He started, then, in Absurdism, with the idea that humans overfit and perceive patterns, logic, and reasons that are not there but ends late in his career with the view that we underfit the data and refuse to see realities that we don't like. This theme is often found in religious literature, yet not only there. It is the foundation of mystery and spy stories - protagonist perceives a pattern in events that the others around her miss, speculative fiction from Kinsella to Borges to Bradbury, and even some science fiction, such as Asimov's Foundation or Herbert's Dune. We do not clearly see the meaning. Many of those who claim to see the meaning are lying. It is tempting to throw up our hands and say there is no meaning, for anything else seems to undermine our free will. And yet there is meaning, just not what was expected. Douglas Adams's "Hitchhiker" series plays at both ends, destroying meaning in some places and discovering it by surprise in others, with humorous effect being his guiding principle on that. It's all over early heroic fantasy, with Gandalf noting that Bilbo was somehow meant to find The Ring, or Will Stanton born to fill a particular cosmic role in The Dark is Rising, or the "Redwall" series, where even mice and otters not only have a destiny, but the enactment of that destiny is unclear and uncertain and ultimately teaches a deeper lesson still.*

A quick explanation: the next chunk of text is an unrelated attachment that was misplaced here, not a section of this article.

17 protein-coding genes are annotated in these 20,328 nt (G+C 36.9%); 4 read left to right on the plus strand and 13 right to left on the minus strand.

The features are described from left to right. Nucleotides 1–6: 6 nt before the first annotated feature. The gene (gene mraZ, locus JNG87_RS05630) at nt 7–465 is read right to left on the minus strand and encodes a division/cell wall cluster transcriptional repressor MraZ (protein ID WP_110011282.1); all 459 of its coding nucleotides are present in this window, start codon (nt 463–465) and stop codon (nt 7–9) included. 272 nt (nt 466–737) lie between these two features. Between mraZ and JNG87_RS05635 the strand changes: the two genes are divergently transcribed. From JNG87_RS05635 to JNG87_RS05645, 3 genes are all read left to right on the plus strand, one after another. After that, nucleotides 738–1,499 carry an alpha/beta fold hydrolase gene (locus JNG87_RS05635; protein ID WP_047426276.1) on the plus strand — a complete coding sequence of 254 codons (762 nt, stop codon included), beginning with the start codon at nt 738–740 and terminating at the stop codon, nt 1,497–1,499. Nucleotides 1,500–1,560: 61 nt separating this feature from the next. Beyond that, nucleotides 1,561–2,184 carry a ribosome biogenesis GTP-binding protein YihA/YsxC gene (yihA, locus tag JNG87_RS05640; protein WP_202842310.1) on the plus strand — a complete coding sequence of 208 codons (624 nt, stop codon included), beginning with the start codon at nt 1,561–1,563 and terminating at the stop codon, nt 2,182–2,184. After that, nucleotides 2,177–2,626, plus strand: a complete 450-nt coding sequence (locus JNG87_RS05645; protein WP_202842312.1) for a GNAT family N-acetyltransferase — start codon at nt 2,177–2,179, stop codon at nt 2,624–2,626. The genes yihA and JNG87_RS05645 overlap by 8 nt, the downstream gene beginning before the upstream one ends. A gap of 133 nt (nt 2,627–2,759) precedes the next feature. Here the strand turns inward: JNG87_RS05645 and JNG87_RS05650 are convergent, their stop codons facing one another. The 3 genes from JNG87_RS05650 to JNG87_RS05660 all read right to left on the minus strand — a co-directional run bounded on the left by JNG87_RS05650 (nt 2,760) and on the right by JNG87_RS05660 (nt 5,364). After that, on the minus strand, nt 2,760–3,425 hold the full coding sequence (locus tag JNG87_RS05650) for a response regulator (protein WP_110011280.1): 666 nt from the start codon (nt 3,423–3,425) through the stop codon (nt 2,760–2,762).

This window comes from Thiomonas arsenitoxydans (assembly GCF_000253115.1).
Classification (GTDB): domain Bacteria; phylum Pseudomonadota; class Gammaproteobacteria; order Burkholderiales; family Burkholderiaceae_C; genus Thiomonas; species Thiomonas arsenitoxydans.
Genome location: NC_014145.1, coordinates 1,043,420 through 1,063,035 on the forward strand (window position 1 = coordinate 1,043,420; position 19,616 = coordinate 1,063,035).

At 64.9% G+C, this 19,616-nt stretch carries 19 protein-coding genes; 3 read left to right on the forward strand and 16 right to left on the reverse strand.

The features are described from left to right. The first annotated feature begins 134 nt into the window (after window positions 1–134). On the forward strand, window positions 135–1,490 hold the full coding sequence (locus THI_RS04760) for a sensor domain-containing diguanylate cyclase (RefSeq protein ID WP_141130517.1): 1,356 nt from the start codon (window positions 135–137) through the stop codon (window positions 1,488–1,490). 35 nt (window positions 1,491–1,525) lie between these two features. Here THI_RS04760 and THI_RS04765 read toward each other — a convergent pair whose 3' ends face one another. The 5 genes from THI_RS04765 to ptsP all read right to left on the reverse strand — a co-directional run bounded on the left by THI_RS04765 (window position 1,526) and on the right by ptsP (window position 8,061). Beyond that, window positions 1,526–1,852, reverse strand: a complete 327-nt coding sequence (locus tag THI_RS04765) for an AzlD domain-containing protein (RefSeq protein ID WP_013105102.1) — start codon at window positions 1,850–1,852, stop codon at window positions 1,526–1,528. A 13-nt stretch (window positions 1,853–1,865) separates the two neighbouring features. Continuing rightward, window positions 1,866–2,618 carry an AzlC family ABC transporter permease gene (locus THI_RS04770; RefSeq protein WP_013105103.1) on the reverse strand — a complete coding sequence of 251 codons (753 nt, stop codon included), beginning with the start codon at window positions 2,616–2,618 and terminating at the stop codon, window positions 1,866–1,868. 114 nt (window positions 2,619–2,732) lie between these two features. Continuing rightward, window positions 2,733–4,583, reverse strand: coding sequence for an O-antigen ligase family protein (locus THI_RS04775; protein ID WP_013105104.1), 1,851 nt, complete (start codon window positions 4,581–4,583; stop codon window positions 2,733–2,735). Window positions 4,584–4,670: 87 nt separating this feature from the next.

There is a tension, then, in our modern thought whether we are overfitting patterns to the data, leading to unwarranted belief in spiritual realities or even to paranoia, versus considering the possibility that we are underfitting the data to realities, refusing to see uncomfortable truths. This is a new argument, dating from - I don't know, Voltaire in literature but Descartes and Pascal in philosophy even entertaining the idea that all might be meaningless and illusion. Though - this just occurs to me - Solomon anticipates this long before that in Ecclesiastes, and the idea of pointlessness and despair is present in the Greek philosopher Gorgias (4th C BC?) long before Nietzsche made nihilism popular. The Buddha rejected the idea in a roundabout way, and among the seventy million schools of thought in Hinduism, only a few embrace any idea that our lives are meaningless.
The ancients, including our immediate predecessors the medievals believed in underlying patterns to the world which it was man's job to discern. We would now say that they wildly overfitted, leading to belief in alchemy and astrology as sciences and believing that human personality must derive from a nice box of four humors.
There has been only a bit of Lewis and nothing of Newton to this point, but this has gone long, so I am again in the position of finding a stopping point and declaring "This was Part I."
*Though Jacques denied that there was anything more than goodies and baddies in his books, he liked his characters and stories enough that they dragged him in to deeper meaning. Something similar happened with Piers Anthony, who was merely trying to make Xanth fun and adventurous but found himself contemplating the nature of evil almost despite himself.